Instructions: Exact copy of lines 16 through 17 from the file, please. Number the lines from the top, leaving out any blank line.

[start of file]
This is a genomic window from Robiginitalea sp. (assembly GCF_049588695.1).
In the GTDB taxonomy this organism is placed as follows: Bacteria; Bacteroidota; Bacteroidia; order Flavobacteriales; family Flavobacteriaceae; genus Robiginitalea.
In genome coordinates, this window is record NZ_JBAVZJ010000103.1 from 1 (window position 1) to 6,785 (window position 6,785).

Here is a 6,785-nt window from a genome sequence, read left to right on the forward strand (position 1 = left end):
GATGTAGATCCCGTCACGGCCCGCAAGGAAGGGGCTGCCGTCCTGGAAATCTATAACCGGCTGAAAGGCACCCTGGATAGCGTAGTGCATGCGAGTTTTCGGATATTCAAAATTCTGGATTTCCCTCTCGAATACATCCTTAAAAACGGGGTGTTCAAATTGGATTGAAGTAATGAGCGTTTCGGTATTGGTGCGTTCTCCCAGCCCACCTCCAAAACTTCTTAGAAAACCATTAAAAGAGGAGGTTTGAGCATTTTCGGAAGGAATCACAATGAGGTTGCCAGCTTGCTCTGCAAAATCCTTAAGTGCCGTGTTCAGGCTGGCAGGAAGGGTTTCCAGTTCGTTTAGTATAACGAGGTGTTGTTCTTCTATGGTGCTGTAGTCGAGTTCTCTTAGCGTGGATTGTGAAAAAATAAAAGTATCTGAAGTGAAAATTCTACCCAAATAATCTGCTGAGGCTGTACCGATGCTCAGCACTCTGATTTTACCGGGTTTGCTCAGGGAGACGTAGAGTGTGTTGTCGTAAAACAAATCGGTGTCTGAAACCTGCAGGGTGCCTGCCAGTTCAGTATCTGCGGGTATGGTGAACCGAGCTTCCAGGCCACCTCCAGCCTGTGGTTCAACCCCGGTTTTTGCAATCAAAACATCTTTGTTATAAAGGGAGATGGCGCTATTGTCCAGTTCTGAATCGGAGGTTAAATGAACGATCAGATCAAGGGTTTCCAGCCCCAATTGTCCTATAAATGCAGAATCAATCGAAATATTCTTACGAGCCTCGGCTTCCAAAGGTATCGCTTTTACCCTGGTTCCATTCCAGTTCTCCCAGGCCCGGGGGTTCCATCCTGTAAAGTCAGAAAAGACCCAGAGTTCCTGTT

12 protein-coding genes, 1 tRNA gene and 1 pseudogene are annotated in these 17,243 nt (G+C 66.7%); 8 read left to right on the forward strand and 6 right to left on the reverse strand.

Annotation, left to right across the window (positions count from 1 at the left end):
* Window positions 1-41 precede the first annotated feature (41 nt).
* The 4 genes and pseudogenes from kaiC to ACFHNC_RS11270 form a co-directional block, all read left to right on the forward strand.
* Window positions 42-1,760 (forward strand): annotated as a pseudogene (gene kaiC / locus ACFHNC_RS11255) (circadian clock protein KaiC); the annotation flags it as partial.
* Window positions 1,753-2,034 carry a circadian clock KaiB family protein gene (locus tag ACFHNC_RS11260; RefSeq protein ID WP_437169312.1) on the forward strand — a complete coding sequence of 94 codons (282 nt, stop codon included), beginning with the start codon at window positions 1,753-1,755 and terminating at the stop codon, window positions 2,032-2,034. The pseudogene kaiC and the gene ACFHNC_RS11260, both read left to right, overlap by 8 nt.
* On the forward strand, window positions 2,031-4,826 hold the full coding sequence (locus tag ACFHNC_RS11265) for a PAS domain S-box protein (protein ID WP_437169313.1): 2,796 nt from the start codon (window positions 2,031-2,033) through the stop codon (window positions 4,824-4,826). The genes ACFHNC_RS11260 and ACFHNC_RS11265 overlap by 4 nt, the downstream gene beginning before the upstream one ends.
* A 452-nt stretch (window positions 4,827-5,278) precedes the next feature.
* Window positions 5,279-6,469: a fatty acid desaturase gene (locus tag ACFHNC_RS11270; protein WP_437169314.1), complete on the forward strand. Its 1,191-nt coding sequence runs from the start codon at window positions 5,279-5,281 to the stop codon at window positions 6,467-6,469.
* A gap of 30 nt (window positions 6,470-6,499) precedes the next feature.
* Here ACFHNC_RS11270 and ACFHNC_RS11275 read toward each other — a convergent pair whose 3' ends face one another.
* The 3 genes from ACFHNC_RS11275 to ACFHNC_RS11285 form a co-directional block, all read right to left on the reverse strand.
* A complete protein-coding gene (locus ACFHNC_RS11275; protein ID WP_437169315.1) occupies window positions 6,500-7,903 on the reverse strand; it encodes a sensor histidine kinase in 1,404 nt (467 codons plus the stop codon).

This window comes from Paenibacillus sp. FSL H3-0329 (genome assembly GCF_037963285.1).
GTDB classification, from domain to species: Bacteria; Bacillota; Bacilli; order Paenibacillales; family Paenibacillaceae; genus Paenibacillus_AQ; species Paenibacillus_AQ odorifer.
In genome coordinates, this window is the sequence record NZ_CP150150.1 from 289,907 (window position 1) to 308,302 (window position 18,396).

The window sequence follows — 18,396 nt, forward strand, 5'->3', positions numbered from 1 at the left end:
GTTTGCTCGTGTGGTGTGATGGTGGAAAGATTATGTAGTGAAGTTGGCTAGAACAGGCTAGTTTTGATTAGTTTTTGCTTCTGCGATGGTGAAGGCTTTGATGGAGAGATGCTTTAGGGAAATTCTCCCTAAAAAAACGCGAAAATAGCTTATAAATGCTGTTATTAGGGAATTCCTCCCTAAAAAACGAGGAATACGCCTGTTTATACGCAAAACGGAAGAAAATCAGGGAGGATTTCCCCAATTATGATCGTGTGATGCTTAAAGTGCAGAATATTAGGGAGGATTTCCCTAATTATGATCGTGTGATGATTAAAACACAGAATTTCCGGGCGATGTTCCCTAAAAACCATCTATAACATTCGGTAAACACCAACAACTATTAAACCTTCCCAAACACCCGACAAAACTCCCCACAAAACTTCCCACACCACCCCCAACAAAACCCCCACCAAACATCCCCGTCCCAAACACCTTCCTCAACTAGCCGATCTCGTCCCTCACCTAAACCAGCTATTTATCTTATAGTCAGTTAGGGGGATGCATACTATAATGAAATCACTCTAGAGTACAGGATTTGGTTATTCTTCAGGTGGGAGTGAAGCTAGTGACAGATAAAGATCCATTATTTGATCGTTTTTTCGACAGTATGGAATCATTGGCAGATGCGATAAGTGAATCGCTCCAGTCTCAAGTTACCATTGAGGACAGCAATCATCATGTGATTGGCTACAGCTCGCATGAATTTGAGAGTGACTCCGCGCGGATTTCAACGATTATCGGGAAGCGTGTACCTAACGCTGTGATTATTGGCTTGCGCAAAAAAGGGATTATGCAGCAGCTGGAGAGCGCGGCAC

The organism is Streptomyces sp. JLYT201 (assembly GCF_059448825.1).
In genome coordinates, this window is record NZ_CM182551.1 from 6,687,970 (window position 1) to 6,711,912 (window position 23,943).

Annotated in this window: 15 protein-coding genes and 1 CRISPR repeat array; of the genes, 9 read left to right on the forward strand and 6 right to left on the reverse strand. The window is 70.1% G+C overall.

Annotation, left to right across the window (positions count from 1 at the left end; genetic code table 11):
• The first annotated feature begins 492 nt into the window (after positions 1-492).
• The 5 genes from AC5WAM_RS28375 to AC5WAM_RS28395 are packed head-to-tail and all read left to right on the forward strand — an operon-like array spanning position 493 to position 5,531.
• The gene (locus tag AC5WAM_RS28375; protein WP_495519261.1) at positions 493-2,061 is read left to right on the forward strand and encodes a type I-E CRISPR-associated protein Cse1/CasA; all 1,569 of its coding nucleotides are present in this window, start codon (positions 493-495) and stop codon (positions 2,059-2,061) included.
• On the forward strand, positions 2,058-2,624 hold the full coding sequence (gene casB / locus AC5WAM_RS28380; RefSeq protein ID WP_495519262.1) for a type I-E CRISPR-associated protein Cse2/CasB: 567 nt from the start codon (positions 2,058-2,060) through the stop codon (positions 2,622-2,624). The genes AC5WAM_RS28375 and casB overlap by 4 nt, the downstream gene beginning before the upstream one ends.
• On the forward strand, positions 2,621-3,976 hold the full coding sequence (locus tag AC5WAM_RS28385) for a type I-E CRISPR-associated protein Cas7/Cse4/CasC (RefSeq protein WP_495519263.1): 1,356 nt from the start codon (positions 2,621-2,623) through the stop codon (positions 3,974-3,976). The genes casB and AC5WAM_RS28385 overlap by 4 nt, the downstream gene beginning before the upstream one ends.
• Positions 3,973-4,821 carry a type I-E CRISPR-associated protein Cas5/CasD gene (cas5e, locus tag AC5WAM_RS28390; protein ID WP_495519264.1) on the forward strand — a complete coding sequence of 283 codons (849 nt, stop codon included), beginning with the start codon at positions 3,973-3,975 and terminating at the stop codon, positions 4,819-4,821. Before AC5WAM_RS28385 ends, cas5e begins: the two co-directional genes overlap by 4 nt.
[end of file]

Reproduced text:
* Here ACFHNC_RS11270 and ACFHNC_RS11275 read toward each other — a convergent pair whose 3' ends face one another.
* The 3 genes from ACFHNC_RS11275 to ACFHNC_RS11285 form a co-directional block, all read right to left on the reverse strand.